The science-fiction thriller film Dual stars Karen Gillan and Aaron Paul and follows a young woman who is mistakenly told she has a terminal illness, purchases a clone, and has to prepare to engage in a government-sanctioned televised deathmatch against her clone. Riley Stearns' (The Art of Self-Defense) feature Dual holds an interesting concept but takes a muted path towards developing it. If film is more about the journey than the destination, there is something off-putting about the decisions made here in bringing it to life. The tone of Dual may be on point, but that tone is one of lifelessness. Dual rides a thin line between deadpan as art and deadpan as a cover for limited depth, with mixed results.
Emotional Scarcity: The nature of Dual's script is written to be sparse, which highlights the film's dry humor. Stearns directing Gillan's deadpan performance looks intentional — it takes a while to warm up to the cold, drizzly tone. It's not as if the world is hard to understand, but it feels underwritten beyond what is intentional. This bland dystopia takes on a characteristic in which most human emotions are suppressed heavily, but it is unclear why. Is it because of the desensitizing effects of watching human beings fight their clones to death on national television? There are hardly any other examples of this kind of behavior in the film, so it may be the film's dry humor. Fans of Yorgos Lanthimos will probably find something to like in this movie, speaking to Sarah's flat affect. On the other hand, it also makes empathizing with her a difficult task.
Quick Yet Forgettable: Dual could have been intended to be a high-concept, low-budget comedy-thriller, but its execution leaves something to be desired. In its efforts to subvert the straightforward setup — what the viewer is left with by the end may not come off as anything dramatically or emotionally satisfying. The cinematography, while clear in its cool-toned blues and greens, is stiff in order to complement the subdued performances. There is no one particular scene that stands out above the rest. The entire experience comes and goes in ninety quick minutes, without much to say about its concept except for some lame attempts at humor. Its more violent scenes are similarly cold and dramatically limp, and there's just not enough to anchor the viewer to Sarah's struggle. Karen Gillan is thankfully game at portraying Sarah as homely, and in denial about her failing relationships. It's hard to care about her struggle when she takes a few steps to rectify her issues aside from what the plot requires her to do. When push comes to shove, Sarah is as naïve as when we find her in the film's opening minutes. Her lack of growth holds everything back, cementing Dual's purpose to be a darkly comedic take on an underdeveloped premise.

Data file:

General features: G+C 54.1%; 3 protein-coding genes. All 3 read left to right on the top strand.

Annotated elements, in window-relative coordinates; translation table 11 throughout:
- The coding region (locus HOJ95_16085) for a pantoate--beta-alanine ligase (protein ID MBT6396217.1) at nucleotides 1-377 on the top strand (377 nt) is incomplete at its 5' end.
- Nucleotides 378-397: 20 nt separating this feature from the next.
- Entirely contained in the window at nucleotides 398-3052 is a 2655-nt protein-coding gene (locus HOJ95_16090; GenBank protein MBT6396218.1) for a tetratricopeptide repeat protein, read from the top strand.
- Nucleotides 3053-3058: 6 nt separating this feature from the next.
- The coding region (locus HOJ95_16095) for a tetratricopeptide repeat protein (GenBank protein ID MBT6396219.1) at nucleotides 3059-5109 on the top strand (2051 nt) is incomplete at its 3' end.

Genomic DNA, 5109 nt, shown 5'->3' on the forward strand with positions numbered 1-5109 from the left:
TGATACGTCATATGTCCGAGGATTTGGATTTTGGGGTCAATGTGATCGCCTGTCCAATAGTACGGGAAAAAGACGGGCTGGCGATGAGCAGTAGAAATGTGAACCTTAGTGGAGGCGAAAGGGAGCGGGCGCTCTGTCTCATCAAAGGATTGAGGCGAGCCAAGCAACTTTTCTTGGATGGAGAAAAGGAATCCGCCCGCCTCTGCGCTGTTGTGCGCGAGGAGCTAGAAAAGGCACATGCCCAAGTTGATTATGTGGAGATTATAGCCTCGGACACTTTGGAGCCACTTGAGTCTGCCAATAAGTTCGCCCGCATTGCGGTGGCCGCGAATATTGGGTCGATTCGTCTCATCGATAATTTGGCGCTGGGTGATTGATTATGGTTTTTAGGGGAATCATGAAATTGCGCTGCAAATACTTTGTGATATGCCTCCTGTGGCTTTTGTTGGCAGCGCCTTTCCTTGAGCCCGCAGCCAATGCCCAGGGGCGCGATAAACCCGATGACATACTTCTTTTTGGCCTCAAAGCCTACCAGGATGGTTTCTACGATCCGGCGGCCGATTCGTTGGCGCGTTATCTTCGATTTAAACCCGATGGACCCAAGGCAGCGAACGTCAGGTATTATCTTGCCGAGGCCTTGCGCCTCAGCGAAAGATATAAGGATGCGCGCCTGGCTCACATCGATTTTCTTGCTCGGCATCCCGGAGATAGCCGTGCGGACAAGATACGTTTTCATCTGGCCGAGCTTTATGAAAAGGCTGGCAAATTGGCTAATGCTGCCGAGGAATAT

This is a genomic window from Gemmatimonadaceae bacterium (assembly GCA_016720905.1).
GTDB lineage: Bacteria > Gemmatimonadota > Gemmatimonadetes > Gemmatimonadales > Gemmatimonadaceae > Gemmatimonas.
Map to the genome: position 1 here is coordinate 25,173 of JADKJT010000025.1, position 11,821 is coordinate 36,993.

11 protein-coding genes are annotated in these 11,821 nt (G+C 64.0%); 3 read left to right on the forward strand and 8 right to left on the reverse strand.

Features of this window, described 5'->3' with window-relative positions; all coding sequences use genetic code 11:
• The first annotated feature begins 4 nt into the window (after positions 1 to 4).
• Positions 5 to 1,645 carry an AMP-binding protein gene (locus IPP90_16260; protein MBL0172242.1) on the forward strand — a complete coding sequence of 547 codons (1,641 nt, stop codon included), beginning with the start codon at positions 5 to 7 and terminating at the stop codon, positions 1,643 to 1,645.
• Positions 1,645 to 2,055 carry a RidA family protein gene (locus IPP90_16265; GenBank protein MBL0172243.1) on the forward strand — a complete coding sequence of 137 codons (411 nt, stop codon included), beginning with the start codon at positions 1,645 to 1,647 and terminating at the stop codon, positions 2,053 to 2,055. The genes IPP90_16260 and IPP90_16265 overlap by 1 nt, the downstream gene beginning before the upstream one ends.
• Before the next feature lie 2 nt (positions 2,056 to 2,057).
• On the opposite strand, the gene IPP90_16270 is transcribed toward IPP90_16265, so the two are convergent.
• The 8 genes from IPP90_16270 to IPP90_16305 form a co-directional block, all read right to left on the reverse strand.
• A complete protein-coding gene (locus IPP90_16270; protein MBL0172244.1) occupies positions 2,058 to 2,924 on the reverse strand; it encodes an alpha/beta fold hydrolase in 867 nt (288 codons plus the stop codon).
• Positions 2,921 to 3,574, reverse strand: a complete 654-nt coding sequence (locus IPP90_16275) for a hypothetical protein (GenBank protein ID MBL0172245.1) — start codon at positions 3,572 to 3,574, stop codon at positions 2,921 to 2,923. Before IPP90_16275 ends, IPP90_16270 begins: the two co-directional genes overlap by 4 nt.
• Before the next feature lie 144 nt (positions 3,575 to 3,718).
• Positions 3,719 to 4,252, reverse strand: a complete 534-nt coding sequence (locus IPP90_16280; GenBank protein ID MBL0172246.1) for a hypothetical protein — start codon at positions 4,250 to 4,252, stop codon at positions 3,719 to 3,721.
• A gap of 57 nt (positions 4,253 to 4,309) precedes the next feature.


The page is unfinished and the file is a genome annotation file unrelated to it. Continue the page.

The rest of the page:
Dual is no doubt a well-executed project — all the scenes with Sarah and her double are practically seamless in their blocking and execution. However, the same level of effort did not go into maintaining tension, nor does the humor do enough to carry the rest of the experience. There needed to be more life breathed into its main characters and the desire to push them in more interesting directions before their inevitable showdown.
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